Venture Capital is a critical part of the Canadian economy because it provides the funding that enables innovative, early-stage technology companies to survive and grow.
These fast growing firms represent just 5 per cent of the companies in Canada but they have a huge impact on our ability to innovate and on our prosperity, accounting for 45 per cent of new job creation.
Designing policies to support and stimulate entrepreneurial ventures is a challenge; there is no single sector they occupy, nor do they have common business strategies. But one problem is common and acute among these unusual enterprises—almost all have difficulty finding the capital they need to realize their business plans.
Improving and growing the venture capital industry is one strategy government can pursue that could significantly benefit most fast-growing entrepreneurial firms. Such a strategy has the potential to transform Canada—to make it more innovative—by creating new businesses, technologies and jobs. It is particularly timely to consider such a strategy.
The Canadian economy is challenged by headwinds that will reduce the rate of GDP growth and job creation in the coming years. The natural resources and commodities that were so central to business investment could be facing many years of price weakness. If Canada’s traditional sources of growth are ebbing, then it needs to increase productivity and innovation in order to expand its economy into new services and technologies.
More importantly, a study by Deloitte shows that many Canadian companies are not ready for “disruptive innovation”—the huge leaps of technology that will put our traditional businesses at risk. Canada must accelerate its own innovation and develop new technologies here at home to avoid getting left behind. What can government do? Canada has already invested massively in R&D. In fact, public spending on research and development, at 0.81 per cent of GDP places Canada ahead of countries like the U.S., the U.K. and Japan (but still behind countries like Germany, Sweden and Finland.) The trouble is that Canada lags on the commercialization of products. How do we get our great ideas developed and into markets? By helping entrepreneurs to build new innovative companies.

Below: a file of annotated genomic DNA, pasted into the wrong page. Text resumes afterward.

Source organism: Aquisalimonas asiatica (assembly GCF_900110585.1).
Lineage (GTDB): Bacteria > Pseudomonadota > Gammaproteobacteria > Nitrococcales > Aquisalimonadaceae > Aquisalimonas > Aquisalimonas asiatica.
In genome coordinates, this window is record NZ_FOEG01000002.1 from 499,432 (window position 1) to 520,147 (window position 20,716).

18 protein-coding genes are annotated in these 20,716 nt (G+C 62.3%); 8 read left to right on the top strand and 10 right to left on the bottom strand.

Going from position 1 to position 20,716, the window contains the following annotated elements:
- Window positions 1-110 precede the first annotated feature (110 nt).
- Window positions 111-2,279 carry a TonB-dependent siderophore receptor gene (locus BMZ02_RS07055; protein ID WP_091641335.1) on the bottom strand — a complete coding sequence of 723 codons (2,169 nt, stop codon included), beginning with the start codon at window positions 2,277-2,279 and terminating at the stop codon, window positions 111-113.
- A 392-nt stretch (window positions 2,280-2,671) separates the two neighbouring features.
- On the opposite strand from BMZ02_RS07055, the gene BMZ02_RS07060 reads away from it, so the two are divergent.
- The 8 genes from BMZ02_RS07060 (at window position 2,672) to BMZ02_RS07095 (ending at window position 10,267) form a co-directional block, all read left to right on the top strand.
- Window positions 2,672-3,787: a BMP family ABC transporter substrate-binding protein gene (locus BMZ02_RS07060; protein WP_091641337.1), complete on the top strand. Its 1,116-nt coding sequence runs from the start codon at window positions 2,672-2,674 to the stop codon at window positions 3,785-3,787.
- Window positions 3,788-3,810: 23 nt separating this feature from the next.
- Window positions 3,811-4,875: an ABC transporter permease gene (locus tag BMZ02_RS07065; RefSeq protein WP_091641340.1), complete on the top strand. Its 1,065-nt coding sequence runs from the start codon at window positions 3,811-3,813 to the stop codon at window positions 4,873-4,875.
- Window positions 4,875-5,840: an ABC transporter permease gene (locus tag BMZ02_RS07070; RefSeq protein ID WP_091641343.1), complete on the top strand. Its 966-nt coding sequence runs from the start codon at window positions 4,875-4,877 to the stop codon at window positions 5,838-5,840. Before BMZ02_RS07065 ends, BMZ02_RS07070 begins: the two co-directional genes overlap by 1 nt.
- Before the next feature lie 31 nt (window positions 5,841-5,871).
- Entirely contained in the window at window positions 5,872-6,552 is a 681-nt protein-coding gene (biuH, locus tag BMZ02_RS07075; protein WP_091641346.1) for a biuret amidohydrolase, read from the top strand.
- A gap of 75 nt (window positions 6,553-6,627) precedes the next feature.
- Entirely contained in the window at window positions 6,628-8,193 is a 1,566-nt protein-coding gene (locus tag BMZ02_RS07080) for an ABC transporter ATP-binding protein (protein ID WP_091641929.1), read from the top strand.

A critical ingredient is having a vibrant, thriving venture capital industry that can provide the investment and expertise to turn ideas into innovation.
Venture capital is a form of equity financing for innovation-based early-stage technology firms. These types of start-ups are creating brand new products, so the growth potential is enormous, but the risk of failure is also very high. That is why traditional forms of funding, such as bank loans and asset-based lending, are not appropriate. Firstly, these companies have little, if any, of the tangible assets that are normally used as security in conventional financing. Most of their assets are intangible (software, R&D results, intellectual property and people). Lenders find it difficult to collateralize debt with products that have not yet demonstrated any market success. There is a high level of uncertainty linked to R&D activities and the development of unproven new technologies.
Many companies are seeking to create new needs and new products in markets where it is difficult to foresee what the demand might be. Particularly with technology companies, new solutions and business models emerge all the time and many of these might not work. There is also a high level of information asymmetry between the entrepreneur and the investor for technology start-ups. It is not enough to review the financial statements and business plan. In brand new companies where there are no revenues or profits, the investor needs a detailed understanding of what is going on inside the company to judge whether it is headed for success. Again this illustrates why conventional lenders such as chartered banks, have little incentive to target these clients.
Finally, it often takes a long time, up to seven years or more, to develop, commercialize, market and start generating revenues—the stage where companies can launch an initial public offering (IPO) or are acquired. Venture capital investors do not lend money. Instead, they buy shares of a firm, which gives them products.
The Canadian Chamber of Commerce offers a variety of proposals, supported by the Kelowna Chamber of Commerce, that we will take to government to help transform the venture capital industry in Canada.